BTW: Most of that is covered pretty good in a reloading manual.


September 12, 2011, 02:01 PM
Yeah, the seating die has two adjustments like RC said. Screw the die body in to get the amount of crimp you want, and the bullet seating stem to set the bullet depth. Kind of a trial-and-error thing. Run the die body down onto an empty case and you can feel the crimping part contact the case, adjust from there. Doesn't take much.

I personally prefer the Factory Crimp Die, and don't crimp with the bullet seating die, but that's just my preference. A lot of guys don't like the FCD or feel it's not necessary.

dodo bird
September 12, 2011, 02:04 PM
The adjustment screw on top controls the amount of crimp? My lee dies came with so-so instructions. I just seated 2 bullets way to deep adjusting:banghead: After I seat the bullet I need to tighten the screw on top a turn so I get tension? Looking at the ones I have done against factory loads they don't look much different. Whenever you get frustrated it's best to walk away for awhile and that's what I am doing. Thanks for your replies.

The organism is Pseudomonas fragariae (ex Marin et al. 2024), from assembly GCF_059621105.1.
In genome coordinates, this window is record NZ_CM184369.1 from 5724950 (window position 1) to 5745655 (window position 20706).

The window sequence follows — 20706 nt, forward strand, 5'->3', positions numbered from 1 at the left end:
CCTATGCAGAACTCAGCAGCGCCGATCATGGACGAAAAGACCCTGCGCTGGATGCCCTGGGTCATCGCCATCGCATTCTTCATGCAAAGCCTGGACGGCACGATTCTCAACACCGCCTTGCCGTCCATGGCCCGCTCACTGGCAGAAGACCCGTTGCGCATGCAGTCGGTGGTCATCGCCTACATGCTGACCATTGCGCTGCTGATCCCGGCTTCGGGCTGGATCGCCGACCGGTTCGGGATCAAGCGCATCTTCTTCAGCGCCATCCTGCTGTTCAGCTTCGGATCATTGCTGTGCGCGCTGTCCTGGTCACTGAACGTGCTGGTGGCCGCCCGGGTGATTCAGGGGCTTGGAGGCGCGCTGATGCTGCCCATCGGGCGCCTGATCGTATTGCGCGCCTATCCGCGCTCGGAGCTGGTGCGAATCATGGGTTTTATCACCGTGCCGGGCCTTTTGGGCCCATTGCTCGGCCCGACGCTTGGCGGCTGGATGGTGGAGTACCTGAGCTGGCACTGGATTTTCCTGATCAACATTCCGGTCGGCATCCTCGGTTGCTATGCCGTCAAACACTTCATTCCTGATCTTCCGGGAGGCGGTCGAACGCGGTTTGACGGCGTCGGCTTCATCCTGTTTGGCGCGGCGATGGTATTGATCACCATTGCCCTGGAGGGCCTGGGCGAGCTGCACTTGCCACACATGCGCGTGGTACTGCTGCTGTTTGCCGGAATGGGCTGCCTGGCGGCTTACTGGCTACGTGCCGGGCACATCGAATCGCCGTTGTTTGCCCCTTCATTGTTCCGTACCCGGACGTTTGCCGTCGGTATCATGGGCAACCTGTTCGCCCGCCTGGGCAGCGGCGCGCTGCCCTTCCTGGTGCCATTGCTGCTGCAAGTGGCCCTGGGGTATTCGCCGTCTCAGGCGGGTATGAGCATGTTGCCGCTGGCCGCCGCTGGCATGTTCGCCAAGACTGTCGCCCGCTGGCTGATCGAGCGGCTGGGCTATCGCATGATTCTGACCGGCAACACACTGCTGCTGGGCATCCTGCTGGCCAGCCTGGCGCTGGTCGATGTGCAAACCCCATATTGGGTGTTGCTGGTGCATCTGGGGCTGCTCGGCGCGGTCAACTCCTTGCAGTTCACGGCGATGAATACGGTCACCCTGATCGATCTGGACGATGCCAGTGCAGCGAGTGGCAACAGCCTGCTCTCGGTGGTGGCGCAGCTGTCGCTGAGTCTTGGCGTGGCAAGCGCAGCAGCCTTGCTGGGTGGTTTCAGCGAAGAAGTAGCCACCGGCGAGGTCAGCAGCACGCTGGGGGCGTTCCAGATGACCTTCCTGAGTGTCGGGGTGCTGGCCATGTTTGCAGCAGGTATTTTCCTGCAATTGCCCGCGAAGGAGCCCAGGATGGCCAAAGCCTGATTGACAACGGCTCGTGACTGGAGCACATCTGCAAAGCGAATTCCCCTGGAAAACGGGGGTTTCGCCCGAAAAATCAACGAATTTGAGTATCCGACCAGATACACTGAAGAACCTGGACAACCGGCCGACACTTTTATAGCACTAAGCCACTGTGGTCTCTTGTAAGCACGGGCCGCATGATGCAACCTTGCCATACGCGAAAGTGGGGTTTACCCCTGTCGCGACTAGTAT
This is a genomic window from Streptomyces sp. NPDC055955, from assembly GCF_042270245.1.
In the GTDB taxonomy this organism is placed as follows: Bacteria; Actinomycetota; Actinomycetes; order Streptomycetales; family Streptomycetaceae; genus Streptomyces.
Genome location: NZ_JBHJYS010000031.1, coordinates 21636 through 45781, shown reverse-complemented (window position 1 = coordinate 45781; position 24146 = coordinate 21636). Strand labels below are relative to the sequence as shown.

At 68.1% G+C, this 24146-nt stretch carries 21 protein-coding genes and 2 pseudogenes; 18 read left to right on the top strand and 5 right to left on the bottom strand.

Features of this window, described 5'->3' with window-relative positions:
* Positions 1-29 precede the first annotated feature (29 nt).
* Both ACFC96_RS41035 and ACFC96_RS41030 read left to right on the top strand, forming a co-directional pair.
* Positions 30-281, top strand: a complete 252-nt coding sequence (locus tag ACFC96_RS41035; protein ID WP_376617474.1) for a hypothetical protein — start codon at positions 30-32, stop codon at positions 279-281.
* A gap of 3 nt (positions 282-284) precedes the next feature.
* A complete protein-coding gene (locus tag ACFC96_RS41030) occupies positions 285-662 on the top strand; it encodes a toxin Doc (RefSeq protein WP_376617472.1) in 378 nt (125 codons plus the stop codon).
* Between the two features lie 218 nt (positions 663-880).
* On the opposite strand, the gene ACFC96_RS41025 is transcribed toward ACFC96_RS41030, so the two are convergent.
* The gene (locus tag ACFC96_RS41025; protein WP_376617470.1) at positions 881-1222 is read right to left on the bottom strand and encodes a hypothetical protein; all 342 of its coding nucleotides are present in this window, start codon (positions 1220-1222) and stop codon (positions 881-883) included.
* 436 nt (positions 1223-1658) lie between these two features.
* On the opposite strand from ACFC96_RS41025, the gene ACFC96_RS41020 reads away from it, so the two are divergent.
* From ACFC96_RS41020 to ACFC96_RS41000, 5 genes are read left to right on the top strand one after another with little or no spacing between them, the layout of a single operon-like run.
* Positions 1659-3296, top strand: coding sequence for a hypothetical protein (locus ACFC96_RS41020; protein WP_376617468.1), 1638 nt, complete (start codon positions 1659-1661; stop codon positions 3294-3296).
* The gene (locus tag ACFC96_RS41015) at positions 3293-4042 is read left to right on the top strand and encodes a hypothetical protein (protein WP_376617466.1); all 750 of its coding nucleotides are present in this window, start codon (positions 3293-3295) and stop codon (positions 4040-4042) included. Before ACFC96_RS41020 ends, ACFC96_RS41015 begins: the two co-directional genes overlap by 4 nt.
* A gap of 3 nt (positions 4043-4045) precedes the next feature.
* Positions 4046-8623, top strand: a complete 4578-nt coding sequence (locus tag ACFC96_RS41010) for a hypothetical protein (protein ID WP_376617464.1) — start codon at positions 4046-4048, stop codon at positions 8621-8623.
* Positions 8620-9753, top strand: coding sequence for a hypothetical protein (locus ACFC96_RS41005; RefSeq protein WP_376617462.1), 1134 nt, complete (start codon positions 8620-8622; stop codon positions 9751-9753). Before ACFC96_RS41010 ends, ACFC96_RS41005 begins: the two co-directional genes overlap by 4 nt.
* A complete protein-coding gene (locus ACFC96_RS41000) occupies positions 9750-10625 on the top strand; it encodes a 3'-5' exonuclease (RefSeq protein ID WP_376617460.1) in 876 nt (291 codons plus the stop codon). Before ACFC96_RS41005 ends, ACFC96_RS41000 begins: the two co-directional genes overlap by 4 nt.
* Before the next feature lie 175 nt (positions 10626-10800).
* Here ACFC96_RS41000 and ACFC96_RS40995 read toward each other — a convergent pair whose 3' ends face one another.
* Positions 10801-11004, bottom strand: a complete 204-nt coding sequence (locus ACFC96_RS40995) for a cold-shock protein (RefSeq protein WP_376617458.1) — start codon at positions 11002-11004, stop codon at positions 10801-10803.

September 12, 2011, 02:11 PM
The adjustment screw on top controls the amount of crimp?No.

Please read post #5 carefully again.

I don't know how to explain it any clearer then I and others already did.


September 12, 2011, 02:11 PM
No, the adjustment screw on top controls the bullet depth. The crimp is controlled by how far you screw the actual die body down into the press. The deeper you screw it down, the more it crimps. Use some empty cases and get the feel for setting the crimp, and then you can adjust the bullet seater afterwards.

Once it's set, you shouldn't have to mess with it again, depending on your type of press of course. This is a big advantage to turret presses where you put your dies into removable turret rings, set 'em and forget 'em.